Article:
Wednesday, February 17, 2016



   While not strictly "unknown" to people in this country, Mary McLeod Bethune was much more than a woman who opened a private school for young African American women in Daytona Florida.  One highlight for me was that she worked for the Roosevelt Administration -- "But she had the most significant influence on Franklin D. Roosevelt's New Deal Government. From 1936-1945 she served as the informal "race leader at large" for the administration. Mrs. Bethune was also one of the most influential African American leaders in the Black Cabinet, which organized the Federal Council on Negro Affairs. She also served as Director of Negro Affairs for the National Youth Administration, where she tirelessly worked to help young people find jobs and to secure funds for youth."   as did my father who knew her well. My father set up the National Youth Administration.  So I feel that she was a family friend, even though I never was able to meet her.  [My father also hired Lyndon Johnson for his first Federal job at the NYA.]

   Mary McLeod Bethune was born in 1875 and died in 1955.  "Equal parts educator, politician, and social visionary, Mary McLeod Bethune was one of the most prominent African American women of the first half of the twentieth century--and one of the most powerful. Known as the "First Lady of the Struggle," she devoted her career to improving the lives of African Americans through education and political and economic empowerment, first through the school she founded, Bethune-Cookman College, later as president of theNational Council of Negro Women, and then as a top black administrator in the Roosevelt administration."  [Eleanor Roosevelt papers project ]  

   A summary of her work in government:   "In 1935, Bethune became a special advisor to President Roosevelt on minority affairs. That same year, she also started up her own civil rights organization, the National Council of Negro Women. Bethune created this organization to represent numerous groups working on critical issues for African-American women. She received another appointment from President Roosevelt the following year. In 1936, she became the director of the Division of Negro Affairs of the National Youth Administration. One of her main concerns in this position was helping young people find job opportunities. In addition to her official role in the Roosevelt administration, Bethune became a trusted friend and adviser to both the president and his wife Eleanor Roosevelt."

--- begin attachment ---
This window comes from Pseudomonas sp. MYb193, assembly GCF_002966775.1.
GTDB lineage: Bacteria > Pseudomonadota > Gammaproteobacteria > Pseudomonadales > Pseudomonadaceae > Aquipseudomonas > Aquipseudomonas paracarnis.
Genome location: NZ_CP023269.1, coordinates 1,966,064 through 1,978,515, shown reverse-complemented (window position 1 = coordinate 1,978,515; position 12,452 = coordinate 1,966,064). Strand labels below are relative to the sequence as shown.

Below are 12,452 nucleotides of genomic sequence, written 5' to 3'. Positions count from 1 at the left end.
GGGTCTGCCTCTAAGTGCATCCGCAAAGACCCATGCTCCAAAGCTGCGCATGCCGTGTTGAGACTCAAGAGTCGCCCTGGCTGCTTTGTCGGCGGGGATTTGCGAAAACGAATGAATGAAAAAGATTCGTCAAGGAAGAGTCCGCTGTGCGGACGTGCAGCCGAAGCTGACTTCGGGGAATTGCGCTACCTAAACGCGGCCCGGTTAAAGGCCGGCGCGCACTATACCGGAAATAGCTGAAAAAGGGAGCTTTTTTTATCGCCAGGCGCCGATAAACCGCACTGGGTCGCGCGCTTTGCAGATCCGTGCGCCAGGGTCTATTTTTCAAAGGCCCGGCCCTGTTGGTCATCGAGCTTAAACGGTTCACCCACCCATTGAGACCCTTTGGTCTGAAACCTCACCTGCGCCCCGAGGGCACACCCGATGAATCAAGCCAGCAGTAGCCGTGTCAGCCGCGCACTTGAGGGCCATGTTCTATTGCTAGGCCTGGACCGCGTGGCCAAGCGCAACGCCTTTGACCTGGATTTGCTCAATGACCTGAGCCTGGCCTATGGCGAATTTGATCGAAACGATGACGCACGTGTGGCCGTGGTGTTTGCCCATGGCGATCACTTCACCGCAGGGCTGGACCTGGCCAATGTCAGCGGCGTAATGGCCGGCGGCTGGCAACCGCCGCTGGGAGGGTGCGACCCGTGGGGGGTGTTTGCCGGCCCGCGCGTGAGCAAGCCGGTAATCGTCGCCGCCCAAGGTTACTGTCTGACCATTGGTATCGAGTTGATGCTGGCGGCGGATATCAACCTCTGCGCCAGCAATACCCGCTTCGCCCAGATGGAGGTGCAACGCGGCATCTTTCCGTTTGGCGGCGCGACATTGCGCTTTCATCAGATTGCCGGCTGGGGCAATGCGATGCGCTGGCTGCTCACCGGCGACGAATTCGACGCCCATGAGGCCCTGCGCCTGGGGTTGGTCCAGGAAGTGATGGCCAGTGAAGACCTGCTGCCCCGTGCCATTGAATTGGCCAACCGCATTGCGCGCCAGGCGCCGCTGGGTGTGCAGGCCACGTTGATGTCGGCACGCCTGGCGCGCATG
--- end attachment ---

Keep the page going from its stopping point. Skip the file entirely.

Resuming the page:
On biography - her role internationally was incredible:  "An early member of the National Association for the Advancement of Colored People, she helped represent the group at the 1945 conference on the founding of the United Nations along with W.E.B. DuBois. In the early 1950s, President Harry Truman appointed her to a committee on national defense and appointed her to serve as an official delegate to a presidential inauguration in Liberia."
   Her influence was far and wide, deep and strong.  "Since her passing, Bethune has been honored in many ways. In 1973, she was inducted into the National Women's Hall of Fame. The U.S. Postal Service issued a stamp with her likeness in 1985. In 1994, the U.S. Park Service bought the former headquarters of the NCNW. The site is now known as the Mary Mcleod Bethune Council House National Historic Site."


Civil Rights Leader -   National Council of Negro Women, which she founded.
Mary McLeod Bethune at the Eleanor Roosevelt papers project
Biography - 

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